The bemused Cubs, Scouts, Brownies and Guides looked on in anticipation of hearing a ‘real pop band’ and put bets on which Mud, Bay City Rollers and Slade songs would get played (as this was what all Stornoway bands played). After a 2 hour delay, due to John Bonham sneaking out for a chicken supper at the Church Street chipshop, Led Zeppelin took the stage and let lose a frenzy of drink and drug infused rock music, complete with an hour long drum solo.

The band played a huge selection of their songs, all with a Stornowegian slant, including The Scouthall Remains the Same, Communion Service Breakdown, and Trampled Under Professor Foot. House’s Of The Holy went down really well with the Free Church element, as did Stairway to Heaven.

At 11.00, the Scout Leader pulled the plugs and the band was ushered out of the Hall and into the waiting bus. Ten minutes later they were on board their plane and taxing down the runway, oblivious to the fact that they had just played a gig in the Outer Hebrides.

Zeppelin over Stornoway

4 02 2009

Towards the summer of 1916, as the Great War trundled into its third year, both sides in the conflict had made huge strides in air warfare. Modern bi-planes, with forward firing machine-guns, long range bombers, that could fly far behind the enemy lines and of course the mighty Zeppelins, began to appear high above the Western Front.

The German’s fleet of Zeppelins also flew further afield and caused alarm and concern over many parts of the British Isles. These bombing and reconnaissance missions struck terror into the hearts of civilians up and down the land.

Even far Stornoway was not immune to this threat. In summer 1916, a German Zeppelin on a raid to Newcastle found itself blown way of course. Helpless in front of gale force winds and blown steadily north west, the crew of the airship soon found themselves crossing the Minch and en route to Lewis.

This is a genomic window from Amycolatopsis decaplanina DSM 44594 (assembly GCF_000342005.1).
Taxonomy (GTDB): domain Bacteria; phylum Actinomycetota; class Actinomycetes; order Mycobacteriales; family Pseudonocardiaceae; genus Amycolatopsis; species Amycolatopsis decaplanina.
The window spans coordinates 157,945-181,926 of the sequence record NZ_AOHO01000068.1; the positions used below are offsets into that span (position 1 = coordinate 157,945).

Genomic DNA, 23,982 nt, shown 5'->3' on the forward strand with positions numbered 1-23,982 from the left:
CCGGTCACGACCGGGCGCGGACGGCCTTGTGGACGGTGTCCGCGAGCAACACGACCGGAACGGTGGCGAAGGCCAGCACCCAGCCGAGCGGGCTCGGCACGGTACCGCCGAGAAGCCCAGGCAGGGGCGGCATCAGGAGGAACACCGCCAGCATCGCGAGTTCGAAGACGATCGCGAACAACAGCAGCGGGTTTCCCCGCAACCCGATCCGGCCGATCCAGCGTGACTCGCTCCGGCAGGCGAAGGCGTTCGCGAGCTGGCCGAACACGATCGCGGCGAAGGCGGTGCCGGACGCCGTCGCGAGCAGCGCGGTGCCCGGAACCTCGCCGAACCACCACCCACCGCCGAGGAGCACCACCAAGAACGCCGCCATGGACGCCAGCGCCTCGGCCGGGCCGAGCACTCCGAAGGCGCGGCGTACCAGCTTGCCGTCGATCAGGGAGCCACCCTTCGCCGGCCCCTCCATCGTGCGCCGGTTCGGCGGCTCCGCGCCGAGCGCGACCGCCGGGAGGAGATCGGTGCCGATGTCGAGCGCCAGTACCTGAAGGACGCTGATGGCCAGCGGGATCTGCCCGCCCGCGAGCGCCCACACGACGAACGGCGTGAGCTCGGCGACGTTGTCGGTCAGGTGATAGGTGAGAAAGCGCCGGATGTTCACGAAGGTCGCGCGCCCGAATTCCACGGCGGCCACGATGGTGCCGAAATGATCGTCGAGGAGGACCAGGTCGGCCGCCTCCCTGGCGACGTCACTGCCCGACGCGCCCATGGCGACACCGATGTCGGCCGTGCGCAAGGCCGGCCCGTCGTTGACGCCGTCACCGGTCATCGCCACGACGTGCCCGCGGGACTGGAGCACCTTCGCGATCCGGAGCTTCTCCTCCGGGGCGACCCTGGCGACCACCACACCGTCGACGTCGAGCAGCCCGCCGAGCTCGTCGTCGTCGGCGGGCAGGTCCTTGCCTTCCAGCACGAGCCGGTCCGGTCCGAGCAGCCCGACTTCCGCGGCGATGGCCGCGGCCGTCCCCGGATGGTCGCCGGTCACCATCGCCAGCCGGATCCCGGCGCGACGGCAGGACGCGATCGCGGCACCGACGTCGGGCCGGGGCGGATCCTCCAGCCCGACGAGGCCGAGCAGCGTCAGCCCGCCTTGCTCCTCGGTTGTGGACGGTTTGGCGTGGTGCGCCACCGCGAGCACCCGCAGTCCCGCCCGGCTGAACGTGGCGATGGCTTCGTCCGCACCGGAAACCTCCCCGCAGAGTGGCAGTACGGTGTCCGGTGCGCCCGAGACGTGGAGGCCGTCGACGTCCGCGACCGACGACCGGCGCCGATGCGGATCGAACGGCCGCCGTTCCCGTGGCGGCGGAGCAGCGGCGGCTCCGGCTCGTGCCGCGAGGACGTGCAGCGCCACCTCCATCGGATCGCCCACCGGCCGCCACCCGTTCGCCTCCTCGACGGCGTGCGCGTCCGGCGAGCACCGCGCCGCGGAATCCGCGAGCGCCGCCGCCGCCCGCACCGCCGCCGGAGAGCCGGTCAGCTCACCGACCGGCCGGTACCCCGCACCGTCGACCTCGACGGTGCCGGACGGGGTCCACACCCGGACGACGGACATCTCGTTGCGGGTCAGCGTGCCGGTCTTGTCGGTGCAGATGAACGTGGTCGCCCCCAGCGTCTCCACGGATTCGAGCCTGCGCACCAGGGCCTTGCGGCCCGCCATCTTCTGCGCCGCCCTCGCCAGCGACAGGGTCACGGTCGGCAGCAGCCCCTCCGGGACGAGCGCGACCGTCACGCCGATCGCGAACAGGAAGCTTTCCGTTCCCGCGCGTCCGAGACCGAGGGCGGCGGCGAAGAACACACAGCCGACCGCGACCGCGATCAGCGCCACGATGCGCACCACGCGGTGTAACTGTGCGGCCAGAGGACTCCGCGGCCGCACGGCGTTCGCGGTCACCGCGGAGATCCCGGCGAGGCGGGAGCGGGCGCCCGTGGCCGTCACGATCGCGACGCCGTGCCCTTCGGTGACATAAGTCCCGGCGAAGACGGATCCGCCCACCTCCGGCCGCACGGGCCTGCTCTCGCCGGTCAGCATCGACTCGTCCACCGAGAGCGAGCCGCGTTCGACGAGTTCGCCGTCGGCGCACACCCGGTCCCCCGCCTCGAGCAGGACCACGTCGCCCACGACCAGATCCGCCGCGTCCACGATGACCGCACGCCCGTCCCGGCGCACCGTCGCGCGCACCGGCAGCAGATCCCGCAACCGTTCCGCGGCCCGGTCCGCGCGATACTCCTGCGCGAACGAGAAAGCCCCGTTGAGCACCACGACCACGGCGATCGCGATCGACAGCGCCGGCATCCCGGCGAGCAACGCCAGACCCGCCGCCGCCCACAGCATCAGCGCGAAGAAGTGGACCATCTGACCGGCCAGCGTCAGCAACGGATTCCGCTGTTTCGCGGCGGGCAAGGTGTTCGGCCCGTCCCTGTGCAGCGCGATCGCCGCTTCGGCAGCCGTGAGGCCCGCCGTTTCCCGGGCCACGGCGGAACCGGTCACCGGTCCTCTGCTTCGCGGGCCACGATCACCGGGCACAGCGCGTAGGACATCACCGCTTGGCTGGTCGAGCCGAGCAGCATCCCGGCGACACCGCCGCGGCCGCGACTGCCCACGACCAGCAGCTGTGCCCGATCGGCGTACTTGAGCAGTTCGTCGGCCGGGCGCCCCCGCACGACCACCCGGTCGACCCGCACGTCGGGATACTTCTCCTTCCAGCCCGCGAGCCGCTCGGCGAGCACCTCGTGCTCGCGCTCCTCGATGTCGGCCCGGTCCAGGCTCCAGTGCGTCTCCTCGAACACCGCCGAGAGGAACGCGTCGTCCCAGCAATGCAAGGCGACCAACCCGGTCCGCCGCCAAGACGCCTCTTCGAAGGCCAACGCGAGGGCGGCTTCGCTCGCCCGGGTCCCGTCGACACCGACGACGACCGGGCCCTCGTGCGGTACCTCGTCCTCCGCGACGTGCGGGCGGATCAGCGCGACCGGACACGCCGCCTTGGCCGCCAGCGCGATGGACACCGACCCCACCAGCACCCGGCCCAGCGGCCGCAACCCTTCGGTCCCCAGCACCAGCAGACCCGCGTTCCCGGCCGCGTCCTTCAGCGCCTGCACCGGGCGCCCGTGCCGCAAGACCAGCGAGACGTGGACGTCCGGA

Dawn on a Friday morning saw the zeppelin appearing over Arnish Point, much to the confusion and consternation of the townsfolk. A few hardy souls rushed out with shotguns and blasted away at the airship, but the Germans were drifting too fast and so were carried safely over the town and out into the moors, to disappear into the clouds. Eventually, reports reached the military commanders in Stornoway that the zeppelin had disappeared into the Uig hills.

The Captain of the Zeppelin, Count Von Tooff-Reeh, despite being stranded over foreign territory, vowed to continue military action against the British Empire and attempted a number of audacious raids on prime military targets.

These included an attack on a sheep fank at Ardroil, where the Germans attempted to disrupt the supply of sheep fleeces to the Western Front. However, the German landing party were chased off by a boisterous sheepdog. The zeppelin also tried to attack the Breanish Communions, but the attack took place at night and so the crew couldn’t make out the church goers due to their black clothing.

The zeppelin also made a number of flights over Stornoway. Occasionally the zeppelin would fly low over the houses of Stornoway and try to steal the lead off the roofs. One of the Free Church elders, a gardener in the Castle called Murdo Dan ‘Plant’ Macdonald, was said to have influenced his grandson’s choice of name for his rock band, by telling him the tales of the day the zeppelin tried to steal the lead off the roof of the Free Church on Kenneth Street.

The zeppelin came to an unfortunate end in January 1918, after the crew had converted the engines to run on peat and inadvertently set fire to the gas after a Burns Supper. The remains of the zeppelin can be seen on the east slope of Mealisval.